• Do you think Israelis would accept any amount of financial compensation to move to another continent? Seems unlikely. So I’m not sure this is a fair or humanitarian solution.

  • Bluejay

    As long as there are people on both sides who feel this way, I think sane solutions will be difficult to come by.

  • Damian Barajas

    At this point, I look at anybody who claims to know “The solution®” as completely out of touch. (Other than the proposed two state solution, which they won’t accept anyway)

    So I look at this and wonder, Is there anything that can be done? If things continue this way, will Palestine eventually admit defeat? Can anyone stand by and whatch the consequences of that?

    I know that the religious components of the conflict only complicate an already politically complex situation, But i despair that it winds up meaning life and death for so many innocent people.

  • Danielm80

    At least once a year, someone writes an article or a petition suggesting a sane, practical way to resolve the conflict between the Israelis and the Palestinians. Almost all of the solutions sound just and humane and sensible. None of them are ever adopted.

    It’s worth noting that hardly any of these proposals are written by people who live in the Middle East.

    The real solution is for large numbers of Israelis and Palestinians to say: We’ve been living in a war zone for close to 70 years, and we don’t want to live that way anymore.

    If they really commit to finding a way to live with each other, and giving up their hostility, then even a deeply flawed peace plan has a chance of working. If they’d rather hold to their principles and keep blaming each other for the bloodshed, then even the most brilliant and honorable proposal won’t lead to a lasting solution.

    I don’t expect the conflict to end any time soon, but I would have said the same thing about Ireland a few decades ago. Sometimes hope arrives in the most unlikely places.

  • Thomas Scott Estes

    Look, I am no friend to the Israeli state but come on.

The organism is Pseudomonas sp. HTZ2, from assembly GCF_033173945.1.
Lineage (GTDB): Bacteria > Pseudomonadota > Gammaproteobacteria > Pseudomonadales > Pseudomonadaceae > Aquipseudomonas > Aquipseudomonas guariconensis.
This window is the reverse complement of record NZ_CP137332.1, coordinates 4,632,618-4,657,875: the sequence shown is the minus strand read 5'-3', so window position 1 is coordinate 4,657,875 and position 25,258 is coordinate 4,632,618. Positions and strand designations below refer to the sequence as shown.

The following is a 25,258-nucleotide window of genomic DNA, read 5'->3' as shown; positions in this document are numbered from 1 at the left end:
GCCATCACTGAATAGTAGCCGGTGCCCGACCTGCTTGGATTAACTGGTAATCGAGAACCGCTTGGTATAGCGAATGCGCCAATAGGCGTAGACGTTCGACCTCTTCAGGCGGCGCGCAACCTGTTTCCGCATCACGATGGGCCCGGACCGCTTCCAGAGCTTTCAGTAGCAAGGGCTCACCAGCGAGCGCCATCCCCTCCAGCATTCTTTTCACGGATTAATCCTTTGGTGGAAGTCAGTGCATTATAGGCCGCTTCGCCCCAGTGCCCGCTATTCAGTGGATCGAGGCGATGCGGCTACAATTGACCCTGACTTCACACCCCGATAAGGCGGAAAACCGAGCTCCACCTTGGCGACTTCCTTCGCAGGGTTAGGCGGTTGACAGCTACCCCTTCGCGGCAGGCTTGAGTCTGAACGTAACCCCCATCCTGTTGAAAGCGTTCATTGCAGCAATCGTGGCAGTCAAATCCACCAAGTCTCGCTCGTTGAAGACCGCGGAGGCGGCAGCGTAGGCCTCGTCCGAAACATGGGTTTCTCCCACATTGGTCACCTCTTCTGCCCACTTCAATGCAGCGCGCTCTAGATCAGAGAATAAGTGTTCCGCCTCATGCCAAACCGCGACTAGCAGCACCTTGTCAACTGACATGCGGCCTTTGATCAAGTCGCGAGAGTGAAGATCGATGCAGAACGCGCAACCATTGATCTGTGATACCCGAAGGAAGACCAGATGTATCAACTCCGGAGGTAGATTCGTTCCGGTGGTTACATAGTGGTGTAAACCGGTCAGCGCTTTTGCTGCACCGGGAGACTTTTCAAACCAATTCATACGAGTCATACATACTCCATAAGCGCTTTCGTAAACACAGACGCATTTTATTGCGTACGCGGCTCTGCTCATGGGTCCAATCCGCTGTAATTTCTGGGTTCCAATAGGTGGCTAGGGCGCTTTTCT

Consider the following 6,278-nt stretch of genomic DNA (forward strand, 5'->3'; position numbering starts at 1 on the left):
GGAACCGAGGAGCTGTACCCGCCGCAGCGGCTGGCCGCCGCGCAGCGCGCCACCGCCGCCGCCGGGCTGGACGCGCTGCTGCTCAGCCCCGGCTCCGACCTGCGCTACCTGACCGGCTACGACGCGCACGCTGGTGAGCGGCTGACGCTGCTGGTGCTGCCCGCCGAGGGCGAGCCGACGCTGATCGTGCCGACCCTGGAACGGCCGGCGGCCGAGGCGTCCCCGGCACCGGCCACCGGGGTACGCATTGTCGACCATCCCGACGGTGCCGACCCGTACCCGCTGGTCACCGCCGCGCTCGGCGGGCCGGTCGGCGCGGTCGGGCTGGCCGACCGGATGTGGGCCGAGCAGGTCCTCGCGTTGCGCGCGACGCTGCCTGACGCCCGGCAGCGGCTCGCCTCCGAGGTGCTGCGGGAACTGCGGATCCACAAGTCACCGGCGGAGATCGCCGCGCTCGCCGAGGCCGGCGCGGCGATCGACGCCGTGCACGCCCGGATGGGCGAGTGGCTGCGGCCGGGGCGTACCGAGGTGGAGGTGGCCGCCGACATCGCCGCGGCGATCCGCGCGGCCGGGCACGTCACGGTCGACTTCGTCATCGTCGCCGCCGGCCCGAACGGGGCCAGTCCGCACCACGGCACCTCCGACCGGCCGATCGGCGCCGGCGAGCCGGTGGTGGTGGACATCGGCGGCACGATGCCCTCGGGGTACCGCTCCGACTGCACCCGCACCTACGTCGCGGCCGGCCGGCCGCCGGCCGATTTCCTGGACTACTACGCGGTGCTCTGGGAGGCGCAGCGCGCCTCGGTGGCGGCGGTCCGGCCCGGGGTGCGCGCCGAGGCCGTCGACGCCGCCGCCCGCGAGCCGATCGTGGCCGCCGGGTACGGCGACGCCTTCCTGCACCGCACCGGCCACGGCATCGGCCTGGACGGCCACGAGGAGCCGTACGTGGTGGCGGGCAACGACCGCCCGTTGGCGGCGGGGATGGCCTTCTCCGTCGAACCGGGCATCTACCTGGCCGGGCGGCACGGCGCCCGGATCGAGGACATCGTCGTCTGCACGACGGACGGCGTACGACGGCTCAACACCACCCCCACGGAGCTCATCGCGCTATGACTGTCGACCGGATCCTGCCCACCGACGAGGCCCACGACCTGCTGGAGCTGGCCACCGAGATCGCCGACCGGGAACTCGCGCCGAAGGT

The entire premise of guerrilla warfare, and terrorism is that you blend in to the civilian population.
    This creates an operational atmosphere where every civilian is a possible enemies. Leaving the traditional power the option of oppression or annihilation. The oppression leads to resentment of the traditional power which helps recruiting and propaganda. The inevitable casualties created by this tactic become martyrs, more evidence of the traditional power’s evil. Any civilian deaths that are clearly the guerrilla fighters fault are labeled as collaborators- and so deserving of their fate.
    Hamas tactics are eliciting exactly the response they want them to.

  • LaSargenta

    I know it has already been making the rounds on the web, but this does seem appropriate to add here… https://www.youtube.com/watch?v=JGagebPaoYE

  • LaSargenta

    Side note, not trying to derail.

    A note on terminology: Because of the vividness of the horrors of the holocaust, in current common discussion ‘concentration camps’ is associated with the Nazis and the Jews (mostly leaving out the Roma and Gays who made up an additional 6 million dead); however, the Japanese Internment Camps in the US — although not created with the intent of death — were also called ‘concentration camps’. So were other ‘camps’ around the world where some arbitrarily chosen ‘undesirables’ were gathered to isolate them from the rest of the ‘desirable’ population, whichever it might be.